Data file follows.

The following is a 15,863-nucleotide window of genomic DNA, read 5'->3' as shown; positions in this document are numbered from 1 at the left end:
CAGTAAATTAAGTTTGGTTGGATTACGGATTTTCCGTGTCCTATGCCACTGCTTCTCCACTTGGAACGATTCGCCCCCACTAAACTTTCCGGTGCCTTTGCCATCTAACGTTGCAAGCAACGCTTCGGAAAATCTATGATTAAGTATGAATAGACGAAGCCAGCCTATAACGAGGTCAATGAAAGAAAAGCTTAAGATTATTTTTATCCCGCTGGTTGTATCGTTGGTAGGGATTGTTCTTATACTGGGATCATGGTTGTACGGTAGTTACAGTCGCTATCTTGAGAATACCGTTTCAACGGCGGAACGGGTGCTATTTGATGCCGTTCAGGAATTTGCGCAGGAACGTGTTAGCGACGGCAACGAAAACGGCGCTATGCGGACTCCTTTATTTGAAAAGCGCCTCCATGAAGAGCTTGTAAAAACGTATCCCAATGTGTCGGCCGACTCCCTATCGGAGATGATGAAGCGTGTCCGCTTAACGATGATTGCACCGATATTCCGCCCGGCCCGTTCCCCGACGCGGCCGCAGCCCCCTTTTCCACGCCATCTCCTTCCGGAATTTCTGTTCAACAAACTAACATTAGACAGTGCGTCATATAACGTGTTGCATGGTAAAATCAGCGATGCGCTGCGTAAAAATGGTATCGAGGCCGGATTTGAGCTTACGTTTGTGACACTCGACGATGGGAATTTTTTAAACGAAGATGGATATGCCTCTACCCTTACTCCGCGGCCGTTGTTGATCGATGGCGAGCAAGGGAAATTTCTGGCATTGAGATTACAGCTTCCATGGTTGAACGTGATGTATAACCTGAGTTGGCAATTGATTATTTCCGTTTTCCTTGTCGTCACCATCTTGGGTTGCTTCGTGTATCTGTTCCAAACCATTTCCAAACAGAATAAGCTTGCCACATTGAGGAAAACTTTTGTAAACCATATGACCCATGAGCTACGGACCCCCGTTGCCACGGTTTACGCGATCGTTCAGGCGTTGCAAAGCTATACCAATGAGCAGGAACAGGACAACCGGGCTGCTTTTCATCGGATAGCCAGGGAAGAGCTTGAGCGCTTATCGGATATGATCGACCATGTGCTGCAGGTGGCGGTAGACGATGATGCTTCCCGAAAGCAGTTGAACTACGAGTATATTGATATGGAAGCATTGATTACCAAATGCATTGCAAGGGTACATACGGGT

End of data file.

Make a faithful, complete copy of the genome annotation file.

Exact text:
The following is a 15,863-nucleotide window of genomic DNA, read 5'->3' as shown; positions in this document are numbered from 1 at the left end:
CAGTAAATTAAGTTTGGTTGGATTACGGATTTTCCGTGTCCTATGCCACTGCTTCTCCACTTGGAACGATTCGCCCCCACTAAACTTTCCGGTGCCTTTGCCATCTAACGTTGCAAGCAACGCTTCGGAAAATCTATGATTAAGTATGAATAGACGAAGCCAGCCTATAACGAGGTCAATGAAAGAAAAGCTTAAGATTATTTTTATCCCGCTGGTTGTATCGTTGGTAGGGATTGTTCTTATACTGGGATCATGGTTGTACGGTAGTTACAGTCGCTATCTTGAGAATACCGTTTCAACGGCGGAACGGGTGCTATTTGATGCCGTTCAGGAATTTGCGCAGGAACGTGTTAGCGACGGCAACGAAAACGGCGCTATGCGGACTCCTTTATTTGAAAAGCGCCTCCATGAAGAGCTTGTAAAAACGTATCCCAATGTGTCGGCCGACTCCCTATCGGAGATGATGAAGCGTGTCCGCTTAACGATGATTGCACCGATATTCCGCCCGGCCCGTTCCCCGACGCGGCCGCAGCCCCCTTTTCCACGCCATCTCCTTCCGGAATTTCTGTTCAACAAACTAACATTAGACAGTGCGTCATATAACGTGTTGCATGGTAAAATCAGCGATGCGCTGCGTAAAAATGGTATCGAGGCCGGATTTGAGCTTACGTTTGTGACACTCGACGATGGGAATTTTTTAAACGAAGATGGATATGCCTCTACCCTTACTCCGCGGCCGTTGTTGATCGATGGCGAGCAAGGGAAATTTCTGGCATTGAGATTACAGCTTCCATGGTTGAACGTGATGTATAACCTGAGTTGGCAATTGATTATTTCCGTTTTCCTTGTCGTCACCATCTTGGGTTGCTTCGTGTATCTGTTCCAAACCATTTCCAAACAGAATAAGCTTGCCACATTGAGGAAAACTTTTGTAAACCATATGACCCATGAGCTACGGACCCCCGTTGCCACGGTTTACGCGATCGTTCAGGCGTTGCAAAGCTATACCAATGAGCAGGAACAGGACAACCGGGCTGCTTTTCATCGGATAGCCAGGGAAGAGCTTGAGCGCTTATCGGATATGATCGACCATGTGCTGCAGGTGGCGGTAGACGATGATGCTTCCCGAAAGCAGTTGAACTACGAGTATATTGATATGGAAGCATTGATTACCAAATGCATTGCAAGGGTACATACGGGT